"Lolita, light of my life, fire of my loins. My sin, my soul. Lo-lee-ta: the tip of the tongue taking a trip of three steps down the palate to tap, at three, on the teeth. Lo. Lee. Ta.
"She was Lo, plain Lo, in the morning, standing four feet ten in one sock. She was Lola in slacks. She was Dolly at school. She was Dolores on the dotted line. But in my arms she was always Lolita."
Oh, Lolita. Is there anyone these days who doesn't know the general story? Middle-aged Humbert Humbert becomes obsessed with twelve-year-old Dolores Haze. Thankfully, few literate people disagree with the statement that Lolita is a brilliant work of twentieth-century fiction. I find myself at a loss for words in reviewing this book, if only because I feel like so much has already been said. The language is beautiful and the story is riveting. The repulsion one feels for Humbert's taste is complicated by his deviously charming writing and Lolita's self-awareness. One might find an untrustworthy narrator to be a chore at times, but here, it is nothing short of fascinating.
Above all, what struck me with this reading of Lolita is just how masterful Nabokov's command of the English language really is... I found myself savoring every sentence and looking up the definitions of words of which I knew the meanings... not because I thought I was wrong or that he would be more precise, but that there were certain nuances to be gained. I spent time reflecting on certain details that would crop up (for instance, Humbert's obsessive cataloguing of Lolita's height and weight) or various academic interpretations (the question of this book representing the corruption of young America by old Europe or old Europe's downfall brought about by young America), but really, it's the language that I kept coming back to again and again. Here is a wordsmith, here is a man who knows how to turn a phrase. Breath-taking at every turn.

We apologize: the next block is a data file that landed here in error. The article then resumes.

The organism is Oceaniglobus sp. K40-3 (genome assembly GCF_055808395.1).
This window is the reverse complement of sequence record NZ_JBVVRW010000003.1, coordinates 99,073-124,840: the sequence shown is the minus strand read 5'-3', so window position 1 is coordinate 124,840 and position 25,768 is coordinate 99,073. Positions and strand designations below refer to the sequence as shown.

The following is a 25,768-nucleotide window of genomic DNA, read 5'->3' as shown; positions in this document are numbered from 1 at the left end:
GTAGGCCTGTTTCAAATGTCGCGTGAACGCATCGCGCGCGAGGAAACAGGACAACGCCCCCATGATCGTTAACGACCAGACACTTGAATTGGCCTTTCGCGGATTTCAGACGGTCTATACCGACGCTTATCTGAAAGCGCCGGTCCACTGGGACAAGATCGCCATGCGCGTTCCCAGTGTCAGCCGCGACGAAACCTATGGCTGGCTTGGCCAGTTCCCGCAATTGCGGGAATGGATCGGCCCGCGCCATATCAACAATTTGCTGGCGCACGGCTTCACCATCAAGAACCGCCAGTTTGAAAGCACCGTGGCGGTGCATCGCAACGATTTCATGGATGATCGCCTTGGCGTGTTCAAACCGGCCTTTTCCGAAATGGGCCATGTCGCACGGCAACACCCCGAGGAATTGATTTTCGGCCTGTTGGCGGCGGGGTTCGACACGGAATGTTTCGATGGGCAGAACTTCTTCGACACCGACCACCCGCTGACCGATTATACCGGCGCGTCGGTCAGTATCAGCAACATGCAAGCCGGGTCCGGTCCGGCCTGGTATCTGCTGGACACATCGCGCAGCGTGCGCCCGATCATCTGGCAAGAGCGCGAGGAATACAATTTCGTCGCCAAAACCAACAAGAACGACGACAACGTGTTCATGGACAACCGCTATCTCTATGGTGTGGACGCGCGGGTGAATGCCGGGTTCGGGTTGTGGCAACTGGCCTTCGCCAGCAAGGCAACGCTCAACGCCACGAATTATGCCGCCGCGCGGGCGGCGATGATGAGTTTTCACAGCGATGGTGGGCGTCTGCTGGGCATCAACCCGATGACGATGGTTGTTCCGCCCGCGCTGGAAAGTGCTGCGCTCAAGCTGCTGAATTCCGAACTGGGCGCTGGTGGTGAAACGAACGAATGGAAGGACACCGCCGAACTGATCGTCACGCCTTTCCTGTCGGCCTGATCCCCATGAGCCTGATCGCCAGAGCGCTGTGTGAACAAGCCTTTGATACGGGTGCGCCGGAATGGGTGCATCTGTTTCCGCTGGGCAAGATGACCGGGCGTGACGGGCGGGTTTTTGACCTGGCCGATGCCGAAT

If you haven't read it yet, I shall not pressure you. There will come a time in your life when you finally feel compelled to pick this up and you'll understand the awesome power of Nabokov's language in painting such an fascinating story.